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Any mention of cooking with algae or seaweed immediately conjures up a mental vision of an 80's-style food cupboard and the macrobiotic diet so greatly in vogue at the time, consisting of soups and other concoctions of wholemeal cereals which, although unquestionably healthy, were anything but mouth-watering.
The most ancient vegetable ingredient deriving from a sea-based culinary tradition, today seaweed mainly appears in Asian cuisines, such as those of Japan and Korea, as well as in a few unusual recipes from Portugal, the French region of Brittany or California and Maine in the United States. In the wake of today's booming demand for natural healthy foods, various varieties of edible seaweed are available on organic food store shelves as an alternative ingredient for integrating with our normal diet, a vegetable for preparing soups and salads, a crunchy high-protein low-calorie snack, a flavouring for bread and crackers or as supplements in the form of tablets and super foods.
So, here is a short guide to help you on your way to discovering the main types of edible seaweed you may like to use in your cooking, in whatever way your imagination suggests.
The nori seaweed is certainly the best known variety of all: rich in beta-carotene, it is reduced to a pulp and dried before being cut into strips for wrapping around maki-sushi. It has a pleasant flavour and its digestive properties make it ideal for seasoning pasta and rice dishes. Try crumbling it on top of a plate of pasta dressed with extra virgin olive oil, garlic, chilli pepper and sesame seeds. Add it to the nutritional yeast you use to flavour soups and salads. Seaweed snacks are delicious but do check the number of ingredients first: choose those with a short list containing nothing but Nori algae, salt and olive oil or sesame, and avoid any with added sugar or artificial flavourings.
The kombu seaweed from Osaka is particularly recommended for soups made from vegetables and pulses, since it makes them easier to digest. Thanks to its most assertive flavour it enables you to use less cooking salt.
The wakame seaweed is very similar to the kombu but has a milder flavour. This is the seaweed you will see floating in Japanese miso soup and, indeed, it will add flavour to any vegetable soup.
Dulse is a red seaweed from the Atlantic ocean, rich in iodine, iron and proteins. It is normally sold dried and has to be soaked for a few minutes in hot water before it can be added to fresh vegetable salads.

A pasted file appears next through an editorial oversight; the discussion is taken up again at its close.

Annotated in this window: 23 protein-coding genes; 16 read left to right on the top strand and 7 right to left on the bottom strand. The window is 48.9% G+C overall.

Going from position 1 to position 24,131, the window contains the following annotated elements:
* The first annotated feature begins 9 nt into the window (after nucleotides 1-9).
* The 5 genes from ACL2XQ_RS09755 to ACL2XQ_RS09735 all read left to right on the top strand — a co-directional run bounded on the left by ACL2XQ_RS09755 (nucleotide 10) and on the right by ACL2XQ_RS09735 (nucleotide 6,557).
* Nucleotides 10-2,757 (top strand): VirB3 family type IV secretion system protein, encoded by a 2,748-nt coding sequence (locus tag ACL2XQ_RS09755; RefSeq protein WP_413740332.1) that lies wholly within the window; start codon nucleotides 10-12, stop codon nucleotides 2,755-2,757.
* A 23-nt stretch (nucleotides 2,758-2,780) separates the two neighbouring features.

With their characteristically fine strands, Hijiki are small black seaweeds containing fibre and iron. They are delicious when pan tossed with a little sesame oil and cider vinegar.
What is agar agar?
Mainly used in vegan cooking (but also in haute cuisine) as a gelatine-thickener, agar-agar (also known as kanten) is extremely low in calories and is available in flake or powder form. Just 5 grams of this red seaweed are sufficient, when added to one litre of very hot liquid and dissolved, to gradually turn it into gelatine as it cools. It will not work, however, if our recipe contains pineapple either in the form of juice or solid pieces. When used in the correct amount, it will not alter the flavour of your food at all.
Spirulina alga and klamath
Spirulina alga and klamath are excellent sources of vegetable proteins. The former, a health-giving superfood in detox diets and a valid aid for those wishing to lose weight, is used in powder form in the preparation of pasta, bread and breadsticks; in the form of tiny, crunchy spaghetti it also gives an added kick to salads. Klamath, the queen of seaweeds only grows spontaneously in Lake Klamath in Oregon. It contains the full spectrum of minerals and oligo elements our organism needs. As well as being a source of the essential vitamin B12, it is one of the richest vegetable sources of Omega 3 and Omega 6. Klamath powder is used in salads, soups and for enhancing smoothies or the extracted juice of fresh fruit and vegetables.